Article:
Major aquatic centre overhaul wanted by Terrace, B.C. council

City is asking for $4.7 million from the federal government

CITY COUNCIL is asking for $4.7 million for an extensive overhaul of its aquatic centre.

The money, which would come from federal gas taxes, would be used for new drainage systems, accessibility ramps, a new family change room and also a new fitness room to be located beside where the current men’s change room is.

The front service desk would also be moved.

The request would cover complete project expenses and council, in approving the application last night at a regular council meeting,, was told there’s a shelf ready plan to put to use.

If the money comes in the centre would have to shut down for eight months during renovations.

Airport asks for help

Northwest Regional Airport manager Carman Hendry appeared at the city council meeting last night, asking that the city either waive or provide $133,000 in the form of a grant or in-kind donation for its planned $15 million, multi-year renovation and expansion project.

The $133,000 is the cost of development fees the airport would otherwise have to pay the city as it develops its project.

A new check-in area, new queuing area and other improvements are wanted.

Youth rehab centre wanted

Council will be rewriting and submitting a letter to the provincial health ministry to request that a rehabilitation facility for addicted youth be brought back to the northwest.

According to local resident and advocate Adrienne Goodrich who was at council with a group of fellow advocates, the problem of youth addiction to hard drugs is a disproportionally bad problem in the area.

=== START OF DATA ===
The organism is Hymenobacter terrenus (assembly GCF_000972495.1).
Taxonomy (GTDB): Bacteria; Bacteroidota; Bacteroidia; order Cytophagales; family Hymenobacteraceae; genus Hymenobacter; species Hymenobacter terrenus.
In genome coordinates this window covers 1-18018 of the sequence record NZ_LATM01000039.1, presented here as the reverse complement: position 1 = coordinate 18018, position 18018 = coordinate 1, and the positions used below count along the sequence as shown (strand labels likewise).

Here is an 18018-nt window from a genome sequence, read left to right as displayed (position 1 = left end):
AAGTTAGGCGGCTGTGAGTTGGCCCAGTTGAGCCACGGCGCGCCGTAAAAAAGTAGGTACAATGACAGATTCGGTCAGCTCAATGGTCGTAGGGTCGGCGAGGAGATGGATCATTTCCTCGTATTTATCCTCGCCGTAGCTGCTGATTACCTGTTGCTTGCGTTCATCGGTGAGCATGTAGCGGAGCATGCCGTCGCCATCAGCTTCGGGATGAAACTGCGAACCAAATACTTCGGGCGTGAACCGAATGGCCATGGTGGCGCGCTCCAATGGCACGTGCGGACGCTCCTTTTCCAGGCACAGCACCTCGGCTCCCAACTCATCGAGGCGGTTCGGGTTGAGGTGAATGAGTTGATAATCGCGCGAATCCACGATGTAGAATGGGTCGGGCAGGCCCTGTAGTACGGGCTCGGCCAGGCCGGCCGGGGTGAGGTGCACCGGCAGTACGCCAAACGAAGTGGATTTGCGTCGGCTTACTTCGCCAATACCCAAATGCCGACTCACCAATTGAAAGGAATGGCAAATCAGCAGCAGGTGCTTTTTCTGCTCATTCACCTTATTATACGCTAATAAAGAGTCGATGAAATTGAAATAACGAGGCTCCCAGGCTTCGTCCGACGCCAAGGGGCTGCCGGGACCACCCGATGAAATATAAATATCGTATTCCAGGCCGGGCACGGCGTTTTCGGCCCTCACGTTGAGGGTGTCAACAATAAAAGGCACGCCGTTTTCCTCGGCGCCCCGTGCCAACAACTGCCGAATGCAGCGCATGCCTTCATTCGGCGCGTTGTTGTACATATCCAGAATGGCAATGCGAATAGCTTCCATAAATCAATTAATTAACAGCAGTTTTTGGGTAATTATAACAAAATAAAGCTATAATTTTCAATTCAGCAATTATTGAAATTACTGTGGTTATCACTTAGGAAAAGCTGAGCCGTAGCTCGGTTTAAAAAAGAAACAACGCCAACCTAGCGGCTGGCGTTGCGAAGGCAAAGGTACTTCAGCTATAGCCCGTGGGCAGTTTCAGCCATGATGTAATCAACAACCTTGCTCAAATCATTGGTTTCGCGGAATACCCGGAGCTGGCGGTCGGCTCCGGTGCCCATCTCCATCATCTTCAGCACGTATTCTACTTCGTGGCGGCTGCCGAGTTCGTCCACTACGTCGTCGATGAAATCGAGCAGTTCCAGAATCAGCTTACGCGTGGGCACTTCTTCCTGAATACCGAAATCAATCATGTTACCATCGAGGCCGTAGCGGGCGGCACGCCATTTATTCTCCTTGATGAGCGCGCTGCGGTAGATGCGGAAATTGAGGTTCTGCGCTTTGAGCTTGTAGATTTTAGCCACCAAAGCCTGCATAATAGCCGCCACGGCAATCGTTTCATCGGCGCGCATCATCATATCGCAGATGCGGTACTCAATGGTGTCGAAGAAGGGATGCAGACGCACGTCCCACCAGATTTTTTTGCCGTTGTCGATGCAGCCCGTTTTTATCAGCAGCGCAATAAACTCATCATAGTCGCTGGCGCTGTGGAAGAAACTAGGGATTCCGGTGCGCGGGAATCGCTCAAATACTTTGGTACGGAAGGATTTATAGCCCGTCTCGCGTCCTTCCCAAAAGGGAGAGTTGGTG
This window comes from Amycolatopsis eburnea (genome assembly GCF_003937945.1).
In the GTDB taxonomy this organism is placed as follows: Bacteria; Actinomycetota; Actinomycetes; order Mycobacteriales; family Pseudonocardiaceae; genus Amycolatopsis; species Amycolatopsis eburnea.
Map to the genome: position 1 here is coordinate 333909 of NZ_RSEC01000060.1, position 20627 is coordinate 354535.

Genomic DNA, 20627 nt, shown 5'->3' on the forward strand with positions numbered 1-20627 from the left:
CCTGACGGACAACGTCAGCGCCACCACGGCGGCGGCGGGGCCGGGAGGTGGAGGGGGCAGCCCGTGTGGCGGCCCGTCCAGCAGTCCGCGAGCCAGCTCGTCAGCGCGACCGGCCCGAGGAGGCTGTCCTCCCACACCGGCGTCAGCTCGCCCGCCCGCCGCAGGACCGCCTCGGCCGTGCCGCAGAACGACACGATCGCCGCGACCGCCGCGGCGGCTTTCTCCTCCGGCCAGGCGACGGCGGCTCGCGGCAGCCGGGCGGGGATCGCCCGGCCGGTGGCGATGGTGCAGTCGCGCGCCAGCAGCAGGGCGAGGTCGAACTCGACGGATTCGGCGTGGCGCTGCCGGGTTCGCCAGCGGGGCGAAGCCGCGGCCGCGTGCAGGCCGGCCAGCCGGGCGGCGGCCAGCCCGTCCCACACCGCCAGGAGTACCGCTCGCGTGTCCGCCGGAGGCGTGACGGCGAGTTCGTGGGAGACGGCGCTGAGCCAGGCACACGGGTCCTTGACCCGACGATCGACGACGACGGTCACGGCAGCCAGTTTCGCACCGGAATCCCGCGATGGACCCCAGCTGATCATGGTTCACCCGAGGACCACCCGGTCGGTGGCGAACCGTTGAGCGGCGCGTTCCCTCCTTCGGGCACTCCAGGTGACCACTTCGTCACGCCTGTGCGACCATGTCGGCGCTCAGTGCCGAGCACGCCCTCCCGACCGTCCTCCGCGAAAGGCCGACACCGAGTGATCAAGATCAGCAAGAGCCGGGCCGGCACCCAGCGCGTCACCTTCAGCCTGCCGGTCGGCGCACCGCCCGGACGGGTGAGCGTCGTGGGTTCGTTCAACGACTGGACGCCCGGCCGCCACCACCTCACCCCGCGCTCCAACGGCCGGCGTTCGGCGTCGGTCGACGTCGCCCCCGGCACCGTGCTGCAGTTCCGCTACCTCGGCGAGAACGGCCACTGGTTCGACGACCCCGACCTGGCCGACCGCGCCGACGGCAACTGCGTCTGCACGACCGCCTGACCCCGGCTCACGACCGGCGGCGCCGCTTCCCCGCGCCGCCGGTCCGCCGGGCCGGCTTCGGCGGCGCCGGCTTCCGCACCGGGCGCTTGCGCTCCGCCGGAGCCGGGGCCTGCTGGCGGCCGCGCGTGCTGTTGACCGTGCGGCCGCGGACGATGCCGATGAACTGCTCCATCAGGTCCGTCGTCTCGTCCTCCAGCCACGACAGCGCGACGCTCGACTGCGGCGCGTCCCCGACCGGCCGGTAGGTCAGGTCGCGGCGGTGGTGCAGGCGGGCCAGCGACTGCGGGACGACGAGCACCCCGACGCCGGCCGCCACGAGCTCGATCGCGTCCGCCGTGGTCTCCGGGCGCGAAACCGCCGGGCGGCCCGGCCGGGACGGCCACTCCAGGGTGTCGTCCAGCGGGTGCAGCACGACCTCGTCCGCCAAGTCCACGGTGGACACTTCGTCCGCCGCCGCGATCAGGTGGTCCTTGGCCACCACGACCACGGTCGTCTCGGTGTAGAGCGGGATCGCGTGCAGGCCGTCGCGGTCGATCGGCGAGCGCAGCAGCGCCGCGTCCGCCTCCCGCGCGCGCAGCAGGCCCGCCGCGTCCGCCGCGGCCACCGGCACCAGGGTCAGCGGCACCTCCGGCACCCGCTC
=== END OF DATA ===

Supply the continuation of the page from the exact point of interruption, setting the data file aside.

The removal of the Atlas Youth Centre ran by Terrace and District Community Services Society and financed by the province up until 2009 was a terrible blow and Goodrich wants council to again advocate for the return of such a facility.

“Since the closure of Atlas Youth Treatment Centre in 2009 our region has been without a residential addictions treatment for the community’s most precious and vulnerable members,” said Goodrich, adding that the counselling that is available is insufficient.

As it stands, youth are sent to Prince George if they have a problem, even if they are in need of detox.

“Prince George is pretty big. For someone to come from a small community to Prince George, the treatment centre is in the middle of town, there is culture shock and there is a lot for them to overcome to stay on a successful path” she continued.

Councillor Stacey Tyers recommended that the letter ask for a detox centre as a beginning.